So this post is overdue, but I went here for a friend’s birthday.
Online, there were three vego options, but in the restaurant, there were two. Guess which one I had wanted? Actually, I went to check whether this had been corrected on their website, but it still hasn’t. Just so you know, you couldn’t order the Corba (lentil and fennel soup) when I went there.
Never mind. Menu error aside, this is a very veg friendly place. There are lots of starters and sides ($9-$15), such as dips and breads, that will fill you up. Even vegans will find something to eat here, because many of the non-vegan ingredients are super-easy to spot. They have meze plates as well, and the Caravanserai Meze ($25) is vegetarian (and vegan if the dolma [dolmades] are vego and you omit the feta). Super easy to manage.
Ben and I ordered the two vego mains. I wasn’t super happy with the prices ($26.50 each) because they were actually more expensive than a few of the meaty mains. Ben had Sebze- mushrooms, polenta and haloumi with spinach and a yoghurt dressing. I would have thought that anything with mushrooms AND polenta AND haloumi was going to be life changing, and although it was very good, it lacked a certain something I was hoping for considering the price range. But let’s face it, haloumi is always good.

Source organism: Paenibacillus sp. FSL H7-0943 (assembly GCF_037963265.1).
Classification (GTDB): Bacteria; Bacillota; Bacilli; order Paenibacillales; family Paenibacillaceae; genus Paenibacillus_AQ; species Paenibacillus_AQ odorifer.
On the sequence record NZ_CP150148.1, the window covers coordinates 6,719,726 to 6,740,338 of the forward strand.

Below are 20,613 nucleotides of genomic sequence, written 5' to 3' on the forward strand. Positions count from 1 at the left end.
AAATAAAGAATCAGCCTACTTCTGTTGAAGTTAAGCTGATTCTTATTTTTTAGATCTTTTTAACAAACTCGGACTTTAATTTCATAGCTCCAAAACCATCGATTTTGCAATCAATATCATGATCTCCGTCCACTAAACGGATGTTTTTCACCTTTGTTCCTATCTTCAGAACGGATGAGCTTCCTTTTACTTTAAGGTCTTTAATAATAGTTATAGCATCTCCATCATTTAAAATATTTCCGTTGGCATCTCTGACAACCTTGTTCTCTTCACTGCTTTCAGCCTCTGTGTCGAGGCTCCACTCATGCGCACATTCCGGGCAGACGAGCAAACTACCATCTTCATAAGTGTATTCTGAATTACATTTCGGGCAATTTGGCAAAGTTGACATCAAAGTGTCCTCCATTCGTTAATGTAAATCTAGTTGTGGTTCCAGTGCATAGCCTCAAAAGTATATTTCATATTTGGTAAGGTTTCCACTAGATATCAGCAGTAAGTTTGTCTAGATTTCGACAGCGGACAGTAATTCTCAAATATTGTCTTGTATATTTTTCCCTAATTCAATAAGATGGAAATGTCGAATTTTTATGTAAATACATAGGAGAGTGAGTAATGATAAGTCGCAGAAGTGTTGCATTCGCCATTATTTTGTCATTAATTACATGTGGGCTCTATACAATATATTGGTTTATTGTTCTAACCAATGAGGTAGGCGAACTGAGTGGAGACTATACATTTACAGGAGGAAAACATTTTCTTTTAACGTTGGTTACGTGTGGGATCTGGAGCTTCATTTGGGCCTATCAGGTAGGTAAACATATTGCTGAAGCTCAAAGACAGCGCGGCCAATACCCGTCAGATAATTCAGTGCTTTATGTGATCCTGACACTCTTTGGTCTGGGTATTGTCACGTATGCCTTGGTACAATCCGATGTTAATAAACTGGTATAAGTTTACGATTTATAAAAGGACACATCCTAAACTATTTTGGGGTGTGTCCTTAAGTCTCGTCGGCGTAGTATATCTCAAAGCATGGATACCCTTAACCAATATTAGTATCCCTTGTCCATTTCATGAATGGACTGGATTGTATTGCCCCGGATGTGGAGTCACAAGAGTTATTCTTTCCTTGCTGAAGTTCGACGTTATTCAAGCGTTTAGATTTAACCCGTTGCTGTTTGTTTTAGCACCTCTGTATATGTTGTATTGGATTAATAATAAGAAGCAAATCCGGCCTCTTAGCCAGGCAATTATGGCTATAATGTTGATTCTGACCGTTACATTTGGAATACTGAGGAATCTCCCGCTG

I had the Ispanak Borek. Filo pastry with spinach and feta with a Turkish salad and yoghurt dressing. The filo was good. The salad was mostly quinoa and dried fruits. I hate dried fruits but that’s my own damn fault. My criticism is that I was hoping for veggies as my salad, not a starchy side. The quinoa overall was flavoured really nicely. There were no other vegos at the dinner, but people liked their meals. I think a few people found it a bit exotic but pleasant.
I think most Turkish places worth their salt have good vego and vegan (or at least easily modified to be vegan) options. the staff were nice and answered questions happily.